When I was a kid, I thought I came from a small family.
I had one sister, four cousins through my two uncles, two grandparents (the other two died when I was young).
No one talked much about the previous generations, except for my father, who filled my head with tall tales about his grandfather, Bernhardt:
- He brought over many relatives from Hungary? But my father only had one relative, a brother!
- He built a synagogue? But my mother constantly complained that my father knew nothing about religion.
- And a cemetery? Clearly that was an elaboration on the previous fabrication.
In the summer of 1991, someone with the answers found us!
Frances Fleshin was a distant cousin of my father in Texas who was researching the whole Hepps family. It turned out that we were the lost branch!
(My father likes to joke that we knew where we were the whole time!)
Three months later her book arrived in the mail: 80+ pages of trees, stories, and photographs!
- Bernhardt did bring all his siblings over from Hungary!
- He did build Homestead's synagogue!
- And he did found Homestead's Jewish cemetery!
Two months later I became a Bat Mitzvah.
My newfound understanding of just how hard my great-grandfather worked to establish and support Jewish institutions in his little corner of this country made my coming-of-age ceremony even more meaningful for me.
And forever after the book changed my entire perspective on my family, their legacy, and my responsibility towards that legacy. It showed me that even though the people around me weren’t all that interested in distant family history, there were people besides me who were.
... and like Frances, I would go out and seek the answers, too!
As I slowly became a “real” genealogist, I came to understand that even if other relatives actually corroborated my father’s tall tales, I still needed sources to prove everything.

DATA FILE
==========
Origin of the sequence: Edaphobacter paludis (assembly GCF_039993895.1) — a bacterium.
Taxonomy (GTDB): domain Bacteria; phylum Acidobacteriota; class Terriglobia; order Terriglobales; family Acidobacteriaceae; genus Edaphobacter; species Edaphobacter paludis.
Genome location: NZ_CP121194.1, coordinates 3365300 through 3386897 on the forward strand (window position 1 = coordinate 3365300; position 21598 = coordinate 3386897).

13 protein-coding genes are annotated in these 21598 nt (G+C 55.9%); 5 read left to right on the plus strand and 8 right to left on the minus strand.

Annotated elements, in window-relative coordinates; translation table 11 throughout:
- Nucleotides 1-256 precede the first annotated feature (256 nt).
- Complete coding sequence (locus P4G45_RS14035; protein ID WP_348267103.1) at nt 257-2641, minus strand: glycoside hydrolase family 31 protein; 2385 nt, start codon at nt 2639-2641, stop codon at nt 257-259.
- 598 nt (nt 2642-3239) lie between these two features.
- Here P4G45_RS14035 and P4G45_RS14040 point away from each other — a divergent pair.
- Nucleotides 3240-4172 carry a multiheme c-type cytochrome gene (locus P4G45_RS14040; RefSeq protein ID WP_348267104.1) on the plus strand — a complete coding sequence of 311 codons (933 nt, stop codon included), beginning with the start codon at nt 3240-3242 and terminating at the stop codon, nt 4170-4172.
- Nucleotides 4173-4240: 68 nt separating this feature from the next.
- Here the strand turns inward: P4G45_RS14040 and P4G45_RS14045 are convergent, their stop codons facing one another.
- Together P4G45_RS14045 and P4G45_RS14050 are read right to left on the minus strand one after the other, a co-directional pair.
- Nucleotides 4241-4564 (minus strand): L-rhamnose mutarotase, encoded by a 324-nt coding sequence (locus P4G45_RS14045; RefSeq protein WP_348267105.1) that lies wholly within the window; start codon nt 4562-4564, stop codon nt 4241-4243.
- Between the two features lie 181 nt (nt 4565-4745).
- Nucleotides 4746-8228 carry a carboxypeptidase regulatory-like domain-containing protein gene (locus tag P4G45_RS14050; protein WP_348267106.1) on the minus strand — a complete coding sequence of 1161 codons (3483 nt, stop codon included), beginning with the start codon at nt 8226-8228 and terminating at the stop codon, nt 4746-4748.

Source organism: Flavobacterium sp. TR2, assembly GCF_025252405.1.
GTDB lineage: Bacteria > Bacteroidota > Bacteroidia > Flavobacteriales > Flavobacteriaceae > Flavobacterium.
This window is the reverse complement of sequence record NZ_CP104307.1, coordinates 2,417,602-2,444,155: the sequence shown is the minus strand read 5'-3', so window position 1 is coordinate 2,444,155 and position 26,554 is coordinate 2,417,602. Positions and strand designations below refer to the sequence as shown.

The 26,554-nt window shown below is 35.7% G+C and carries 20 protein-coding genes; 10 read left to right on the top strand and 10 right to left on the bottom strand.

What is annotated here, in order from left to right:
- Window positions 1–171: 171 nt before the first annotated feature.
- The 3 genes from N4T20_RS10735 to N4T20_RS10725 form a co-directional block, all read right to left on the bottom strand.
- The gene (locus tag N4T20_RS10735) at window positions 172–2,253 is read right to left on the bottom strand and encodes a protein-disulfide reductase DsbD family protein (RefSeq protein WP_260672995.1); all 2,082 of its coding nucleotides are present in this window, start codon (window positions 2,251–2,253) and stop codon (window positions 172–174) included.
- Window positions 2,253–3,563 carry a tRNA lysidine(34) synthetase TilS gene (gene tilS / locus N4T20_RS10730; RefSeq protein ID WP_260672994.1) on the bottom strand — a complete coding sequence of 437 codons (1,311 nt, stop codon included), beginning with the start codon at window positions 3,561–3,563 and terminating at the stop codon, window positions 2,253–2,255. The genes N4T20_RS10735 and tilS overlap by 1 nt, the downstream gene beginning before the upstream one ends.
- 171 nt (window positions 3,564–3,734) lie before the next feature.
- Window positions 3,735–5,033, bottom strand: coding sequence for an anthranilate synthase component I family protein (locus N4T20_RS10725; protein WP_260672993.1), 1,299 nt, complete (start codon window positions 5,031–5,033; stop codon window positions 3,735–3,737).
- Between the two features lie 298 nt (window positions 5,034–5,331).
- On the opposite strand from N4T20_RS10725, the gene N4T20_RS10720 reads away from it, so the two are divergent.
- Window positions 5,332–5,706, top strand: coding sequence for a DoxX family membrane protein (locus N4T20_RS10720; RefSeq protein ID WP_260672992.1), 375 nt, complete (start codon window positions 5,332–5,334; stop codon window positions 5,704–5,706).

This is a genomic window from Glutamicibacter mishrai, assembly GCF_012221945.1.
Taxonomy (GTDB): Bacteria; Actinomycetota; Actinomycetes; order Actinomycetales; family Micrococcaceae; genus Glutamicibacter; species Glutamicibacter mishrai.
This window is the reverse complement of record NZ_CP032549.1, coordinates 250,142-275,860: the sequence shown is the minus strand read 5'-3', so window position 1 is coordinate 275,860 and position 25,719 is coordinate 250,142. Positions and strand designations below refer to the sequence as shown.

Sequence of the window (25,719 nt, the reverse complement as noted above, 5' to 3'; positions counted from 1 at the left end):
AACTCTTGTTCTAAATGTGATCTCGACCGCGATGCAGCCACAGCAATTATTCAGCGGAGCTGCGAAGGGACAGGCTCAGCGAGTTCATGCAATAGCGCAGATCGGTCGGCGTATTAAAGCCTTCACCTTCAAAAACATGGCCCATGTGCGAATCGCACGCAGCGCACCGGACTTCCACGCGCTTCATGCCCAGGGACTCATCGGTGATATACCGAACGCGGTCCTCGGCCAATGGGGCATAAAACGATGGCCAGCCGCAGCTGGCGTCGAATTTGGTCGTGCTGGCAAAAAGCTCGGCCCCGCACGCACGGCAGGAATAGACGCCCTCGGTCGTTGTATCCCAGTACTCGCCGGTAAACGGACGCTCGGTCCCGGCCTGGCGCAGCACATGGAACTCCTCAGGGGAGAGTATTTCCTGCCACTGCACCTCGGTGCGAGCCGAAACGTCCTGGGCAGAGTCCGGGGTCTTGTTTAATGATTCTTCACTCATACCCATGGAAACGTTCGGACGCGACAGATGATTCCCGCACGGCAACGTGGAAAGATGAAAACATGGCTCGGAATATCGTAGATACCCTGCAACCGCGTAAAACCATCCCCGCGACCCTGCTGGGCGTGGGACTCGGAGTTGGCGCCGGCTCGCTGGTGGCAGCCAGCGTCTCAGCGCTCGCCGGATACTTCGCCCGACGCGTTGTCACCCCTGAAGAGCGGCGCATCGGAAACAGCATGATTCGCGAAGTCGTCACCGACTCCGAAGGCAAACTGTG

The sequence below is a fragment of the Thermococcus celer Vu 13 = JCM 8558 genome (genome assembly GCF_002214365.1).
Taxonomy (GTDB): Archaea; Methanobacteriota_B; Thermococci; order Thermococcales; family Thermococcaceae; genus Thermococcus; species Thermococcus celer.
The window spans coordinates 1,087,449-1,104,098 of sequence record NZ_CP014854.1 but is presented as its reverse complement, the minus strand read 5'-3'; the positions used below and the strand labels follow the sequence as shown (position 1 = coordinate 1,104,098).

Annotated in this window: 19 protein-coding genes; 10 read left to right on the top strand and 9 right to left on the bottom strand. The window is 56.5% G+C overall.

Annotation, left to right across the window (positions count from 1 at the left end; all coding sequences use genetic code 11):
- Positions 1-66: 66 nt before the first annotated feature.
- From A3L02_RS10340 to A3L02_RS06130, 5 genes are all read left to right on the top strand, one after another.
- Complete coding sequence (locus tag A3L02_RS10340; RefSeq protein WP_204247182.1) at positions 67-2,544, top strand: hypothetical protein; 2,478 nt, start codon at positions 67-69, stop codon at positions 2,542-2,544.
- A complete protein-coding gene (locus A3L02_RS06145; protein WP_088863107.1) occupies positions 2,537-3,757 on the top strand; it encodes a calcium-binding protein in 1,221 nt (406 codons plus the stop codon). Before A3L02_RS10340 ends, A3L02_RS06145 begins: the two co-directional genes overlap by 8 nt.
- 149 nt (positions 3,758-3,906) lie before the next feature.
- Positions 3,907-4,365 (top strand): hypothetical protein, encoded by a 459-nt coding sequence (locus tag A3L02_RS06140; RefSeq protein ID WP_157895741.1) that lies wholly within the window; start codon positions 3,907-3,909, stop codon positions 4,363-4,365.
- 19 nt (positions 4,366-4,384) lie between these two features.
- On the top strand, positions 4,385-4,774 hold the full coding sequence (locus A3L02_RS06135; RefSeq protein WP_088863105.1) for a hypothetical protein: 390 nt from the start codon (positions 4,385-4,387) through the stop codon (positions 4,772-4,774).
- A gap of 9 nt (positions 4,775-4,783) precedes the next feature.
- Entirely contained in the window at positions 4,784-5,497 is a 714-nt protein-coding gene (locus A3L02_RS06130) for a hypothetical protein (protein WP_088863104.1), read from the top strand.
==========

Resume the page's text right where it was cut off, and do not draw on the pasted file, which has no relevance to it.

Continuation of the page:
This ship manifest was one of the very first I ever pulled. I was amazed it gave such specific information!
But what about the really interesting stuff about the synagogue and the cemetery? Could I prove that?
The breakthrough came many years later, when I discovered that of all the small synagogues in all the small towns of America, the one my great-grandfather founded had not only kept detailed records, but also they had been carefully preserved with a digitized finding aid!
Sixteen boxes of records? As they say on Who Do You Think You Are?, I guess I'm going to Pittsburgh!
Somehow it took three more years until I could make my first trip to Pittsburgh with my father.
After a couple wonderful days seeing where he grew up and touring the synagogue and cemetery Bernhardt built, we concluded our trip with a day at the Heinz History center...
I was very nervous. What if I didn't find anything about Bernhardt in the synagogue record?!
But my fears were unfounded. In fact, I was overwhelmed by the sheer amount of what I found!
Bernhardt's name was on the very first page of the very first book I opened. And book after book, page after page, I found the proof I had come for...
There were so many more records besides these, and Bernhardt’s name appears on so many pages, if nothing else just to sign off on the expense as secretary or treasurer.
But my favorite were the speeches extolling the religious tolerance the congregation found in the U.S., because the reason why my father told me so much about Bernhardt was that if he hadn’t brought over the family, the family wouldn’t have survived.
That is how my father raised us to love America. And now, after years of research and luck, I had proof that every one of my father's tall tales was true!
And the net result of this twenty-year odyssey is that somewhere along the way I stopped being a kid with an obsession with the past and became a genealogist who could persevere 'til she found the answers to her burning questions!
Many years later when I self-published my own family book for my maternal side, I dedicated it to Frances Fleshin for “inspiring my enduring interest in genealogical research. Her work showed me how the task is done.”
You can draw a straight line from Frances’ book to my creation of Treelines. If people enjoy this site, they will have her to thank, too!